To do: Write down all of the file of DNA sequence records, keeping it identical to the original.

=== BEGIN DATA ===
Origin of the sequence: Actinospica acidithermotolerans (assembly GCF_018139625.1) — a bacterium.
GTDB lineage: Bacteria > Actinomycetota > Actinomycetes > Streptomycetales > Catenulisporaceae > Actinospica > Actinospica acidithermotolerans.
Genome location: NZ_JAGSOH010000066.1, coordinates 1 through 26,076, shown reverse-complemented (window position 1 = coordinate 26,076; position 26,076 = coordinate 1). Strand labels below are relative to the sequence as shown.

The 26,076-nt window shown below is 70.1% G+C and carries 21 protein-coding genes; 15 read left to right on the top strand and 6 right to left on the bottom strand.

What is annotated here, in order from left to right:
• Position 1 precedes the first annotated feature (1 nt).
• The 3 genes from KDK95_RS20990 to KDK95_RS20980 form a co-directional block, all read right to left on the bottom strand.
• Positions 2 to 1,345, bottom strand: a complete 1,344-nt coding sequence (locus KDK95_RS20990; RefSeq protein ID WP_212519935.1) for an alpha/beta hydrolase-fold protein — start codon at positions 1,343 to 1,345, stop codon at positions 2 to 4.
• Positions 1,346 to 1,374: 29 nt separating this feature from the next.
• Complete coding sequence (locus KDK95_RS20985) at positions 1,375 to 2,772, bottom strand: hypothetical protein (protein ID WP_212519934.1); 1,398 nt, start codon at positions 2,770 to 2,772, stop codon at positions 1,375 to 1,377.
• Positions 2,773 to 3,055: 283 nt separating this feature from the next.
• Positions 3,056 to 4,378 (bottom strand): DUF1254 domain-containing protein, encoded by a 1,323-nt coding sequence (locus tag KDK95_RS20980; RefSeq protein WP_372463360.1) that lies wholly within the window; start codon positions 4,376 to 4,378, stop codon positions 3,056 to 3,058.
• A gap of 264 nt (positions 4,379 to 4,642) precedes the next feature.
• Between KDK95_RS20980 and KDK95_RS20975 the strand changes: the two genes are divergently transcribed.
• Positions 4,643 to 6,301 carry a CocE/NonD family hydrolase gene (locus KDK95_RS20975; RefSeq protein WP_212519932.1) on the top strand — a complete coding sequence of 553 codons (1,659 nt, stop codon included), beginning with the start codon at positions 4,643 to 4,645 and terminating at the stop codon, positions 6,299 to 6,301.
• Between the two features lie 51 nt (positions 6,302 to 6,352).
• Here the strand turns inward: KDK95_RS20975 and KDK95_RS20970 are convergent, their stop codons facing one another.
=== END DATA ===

Origin of the sequence: Actinospica acidithermotolerans (assembly GCF_018139625.1) — a bacterium.
GTDB lineage: Bacteria > Actinomycetota > Actinomycetes > Streptomycetales > Catenulisporaceae > Actinospica > Actinospica acidithermotolerans.
Genome location: NZ_JAGSOH010000066.1, coordinates 1 through 26,076, shown reverse-complemented (window position 1 = coordinate 26,076; position 26,076 = coordinate 1). Strand labels below are relative to the sequence as shown.

The 26,076-nt window shown below is 70.1% G+C and carries 21 protein-coding genes; 15 read left to right on the top strand and 6 right to left on the bottom strand.

What is annotated here, in order from left to right:
• Position 1 precedes the first annotated feature (1 nt).
• The 3 genes from KDK95_RS20990 to KDK95_RS20980 form a co-directional block, all read right to left on the bottom strand.
• Positions 2 to 1,345, bottom strand: a complete 1,344-nt coding sequence (locus KDK95_RS20990; RefSeq protein ID WP_212519935.1) for an alpha/beta hydrolase-fold protein — start codon at positions 1,343 to 1,345, stop codon at positions 2 to 4.
• Positions 1,346 to 1,374: 29 nt separating this feature from the next.
• Complete coding sequence (locus KDK95_RS20985) at positions 1,375 to 2,772, bottom strand: hypothetical protein (protein ID WP_212519934.1); 1,398 nt, start codon at positions 2,770 to 2,772, stop codon at positions 1,375 to 1,377.
• Positions 2,773 to 3,055: 283 nt separating this feature from the next.
• Positions 3,056 to 4,378 (bottom strand): DUF1254 domain-containing protein, encoded by a 1,323-nt coding sequence (locus tag KDK95_RS20980; RefSeq protein WP_372463360.1) that lies wholly within the window; start codon positions 4,376 to 4,378, stop codon positions 3,056 to 3,058.
• A gap of 264 nt (positions 4,379 to 4,642) precedes the next feature.
• Between KDK95_RS20980 and KDK95_RS20975 the strand changes: the two genes are divergently transcribed.
• Positions 4,643 to 6,301 carry a CocE/NonD family hydrolase gene (locus KDK95_RS20975; RefSeq protein WP_212519932.1) on the top strand — a complete coding sequence of 553 codons (1,659 nt, stop codon included), beginning with the start codon at positions 4,643 to 4,645 and terminating at the stop codon, positions 6,299 to 6,301.
• Between the two features lie 51 nt (positions 6,302 to 6,352).
• Here the strand turns inward: KDK95_RS20975 and KDK95_RS20970 are convergent, their stop codons facing one another.